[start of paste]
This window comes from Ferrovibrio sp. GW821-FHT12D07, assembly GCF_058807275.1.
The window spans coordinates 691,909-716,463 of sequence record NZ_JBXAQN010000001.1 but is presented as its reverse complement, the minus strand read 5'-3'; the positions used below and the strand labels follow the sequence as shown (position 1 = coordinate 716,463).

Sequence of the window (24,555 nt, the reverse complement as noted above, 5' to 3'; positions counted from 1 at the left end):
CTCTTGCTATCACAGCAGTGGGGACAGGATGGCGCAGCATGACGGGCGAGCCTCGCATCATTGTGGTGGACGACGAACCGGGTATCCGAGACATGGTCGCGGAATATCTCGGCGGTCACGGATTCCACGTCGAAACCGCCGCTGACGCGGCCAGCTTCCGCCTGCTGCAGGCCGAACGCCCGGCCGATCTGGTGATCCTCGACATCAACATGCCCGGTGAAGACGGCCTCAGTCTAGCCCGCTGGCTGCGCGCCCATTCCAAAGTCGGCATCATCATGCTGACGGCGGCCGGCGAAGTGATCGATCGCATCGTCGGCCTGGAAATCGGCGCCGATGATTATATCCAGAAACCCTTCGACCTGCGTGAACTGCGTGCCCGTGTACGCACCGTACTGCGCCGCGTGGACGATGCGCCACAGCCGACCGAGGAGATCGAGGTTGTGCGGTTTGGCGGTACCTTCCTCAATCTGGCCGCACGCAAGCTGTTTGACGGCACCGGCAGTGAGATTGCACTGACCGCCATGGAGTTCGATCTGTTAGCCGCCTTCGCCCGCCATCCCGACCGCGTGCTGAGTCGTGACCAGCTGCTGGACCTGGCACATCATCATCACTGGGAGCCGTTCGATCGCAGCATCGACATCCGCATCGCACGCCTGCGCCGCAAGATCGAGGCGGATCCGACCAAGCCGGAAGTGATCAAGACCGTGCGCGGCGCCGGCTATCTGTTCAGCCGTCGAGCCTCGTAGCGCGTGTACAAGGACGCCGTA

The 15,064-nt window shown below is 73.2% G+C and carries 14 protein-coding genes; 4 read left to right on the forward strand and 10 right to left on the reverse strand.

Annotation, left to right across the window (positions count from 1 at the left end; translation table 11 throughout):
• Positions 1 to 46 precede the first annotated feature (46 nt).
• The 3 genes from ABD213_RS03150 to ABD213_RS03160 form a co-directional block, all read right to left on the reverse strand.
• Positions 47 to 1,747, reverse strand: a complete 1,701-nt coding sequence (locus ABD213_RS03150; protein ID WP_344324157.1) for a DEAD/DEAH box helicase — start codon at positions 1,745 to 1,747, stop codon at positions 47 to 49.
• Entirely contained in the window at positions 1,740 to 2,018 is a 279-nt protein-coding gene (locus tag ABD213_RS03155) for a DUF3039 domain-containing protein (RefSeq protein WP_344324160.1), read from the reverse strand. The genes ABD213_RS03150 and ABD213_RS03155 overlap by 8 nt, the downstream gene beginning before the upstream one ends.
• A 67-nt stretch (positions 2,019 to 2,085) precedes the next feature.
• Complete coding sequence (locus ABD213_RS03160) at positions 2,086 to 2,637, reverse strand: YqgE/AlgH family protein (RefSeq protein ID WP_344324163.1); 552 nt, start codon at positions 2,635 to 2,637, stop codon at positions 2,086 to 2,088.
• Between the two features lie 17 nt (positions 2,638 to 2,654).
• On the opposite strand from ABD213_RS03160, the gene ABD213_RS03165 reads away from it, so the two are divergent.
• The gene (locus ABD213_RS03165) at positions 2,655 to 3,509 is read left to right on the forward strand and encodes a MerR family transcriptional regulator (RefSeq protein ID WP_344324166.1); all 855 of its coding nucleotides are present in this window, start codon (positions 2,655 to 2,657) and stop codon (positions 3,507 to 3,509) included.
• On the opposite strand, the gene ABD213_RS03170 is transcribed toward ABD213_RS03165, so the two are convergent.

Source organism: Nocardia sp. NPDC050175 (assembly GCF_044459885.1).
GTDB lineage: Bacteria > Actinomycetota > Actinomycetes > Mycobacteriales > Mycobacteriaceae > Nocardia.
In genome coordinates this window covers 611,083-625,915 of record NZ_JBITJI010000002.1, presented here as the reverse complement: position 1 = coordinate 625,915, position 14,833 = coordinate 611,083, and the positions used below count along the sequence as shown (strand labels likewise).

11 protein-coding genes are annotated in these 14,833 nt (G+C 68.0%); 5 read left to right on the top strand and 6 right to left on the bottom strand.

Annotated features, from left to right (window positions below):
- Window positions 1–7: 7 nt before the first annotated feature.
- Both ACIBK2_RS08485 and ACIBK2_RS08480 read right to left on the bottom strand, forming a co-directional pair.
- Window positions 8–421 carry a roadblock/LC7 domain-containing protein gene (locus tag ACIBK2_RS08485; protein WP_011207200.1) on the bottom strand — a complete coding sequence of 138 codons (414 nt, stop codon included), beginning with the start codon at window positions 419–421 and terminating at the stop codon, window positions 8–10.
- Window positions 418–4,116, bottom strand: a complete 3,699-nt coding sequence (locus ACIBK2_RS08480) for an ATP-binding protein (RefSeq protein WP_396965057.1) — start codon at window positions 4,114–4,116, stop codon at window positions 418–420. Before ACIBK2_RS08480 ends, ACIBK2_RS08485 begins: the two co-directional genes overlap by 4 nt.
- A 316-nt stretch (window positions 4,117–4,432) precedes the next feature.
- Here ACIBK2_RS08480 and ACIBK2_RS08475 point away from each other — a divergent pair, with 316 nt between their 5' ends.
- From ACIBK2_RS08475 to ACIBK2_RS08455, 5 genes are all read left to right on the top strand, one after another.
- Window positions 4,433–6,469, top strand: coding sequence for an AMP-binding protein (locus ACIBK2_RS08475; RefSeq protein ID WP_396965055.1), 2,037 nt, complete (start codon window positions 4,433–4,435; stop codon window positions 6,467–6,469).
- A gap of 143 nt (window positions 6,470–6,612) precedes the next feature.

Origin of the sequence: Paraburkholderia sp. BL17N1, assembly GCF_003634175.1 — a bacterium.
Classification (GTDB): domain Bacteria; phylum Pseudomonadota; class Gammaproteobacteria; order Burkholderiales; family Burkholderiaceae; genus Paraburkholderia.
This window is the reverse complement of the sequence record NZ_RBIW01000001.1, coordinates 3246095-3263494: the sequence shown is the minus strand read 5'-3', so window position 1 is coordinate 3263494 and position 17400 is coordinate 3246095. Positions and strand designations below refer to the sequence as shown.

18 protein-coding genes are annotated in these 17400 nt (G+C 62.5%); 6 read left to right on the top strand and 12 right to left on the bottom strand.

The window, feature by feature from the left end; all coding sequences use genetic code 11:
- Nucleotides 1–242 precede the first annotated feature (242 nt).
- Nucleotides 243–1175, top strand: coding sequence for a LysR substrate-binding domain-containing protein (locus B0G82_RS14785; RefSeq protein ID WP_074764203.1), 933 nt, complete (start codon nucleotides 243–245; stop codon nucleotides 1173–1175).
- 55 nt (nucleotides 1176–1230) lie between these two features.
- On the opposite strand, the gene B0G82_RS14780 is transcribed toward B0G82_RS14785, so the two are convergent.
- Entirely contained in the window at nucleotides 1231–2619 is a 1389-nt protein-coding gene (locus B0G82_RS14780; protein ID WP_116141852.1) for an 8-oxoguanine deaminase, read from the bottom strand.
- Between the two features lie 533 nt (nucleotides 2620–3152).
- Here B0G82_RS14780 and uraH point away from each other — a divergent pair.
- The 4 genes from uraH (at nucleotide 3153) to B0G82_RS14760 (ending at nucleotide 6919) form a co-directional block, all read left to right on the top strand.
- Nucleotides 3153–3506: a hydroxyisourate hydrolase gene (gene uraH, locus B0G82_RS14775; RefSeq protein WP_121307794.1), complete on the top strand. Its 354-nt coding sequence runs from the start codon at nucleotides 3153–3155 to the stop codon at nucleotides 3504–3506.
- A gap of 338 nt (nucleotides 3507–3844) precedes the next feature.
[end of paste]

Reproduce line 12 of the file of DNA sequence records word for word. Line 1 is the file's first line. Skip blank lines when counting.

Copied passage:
• Complete coding sequence (locus ABD213_RS03160) at positions 2,086 to 2,637, reverse strand: YqgE/AlgH family protein (RefSeq protein ID WP_344324163.1); 552 nt, start codon at positions 2,635 to 2,637, stop codon at positions 2,086 to 2,088.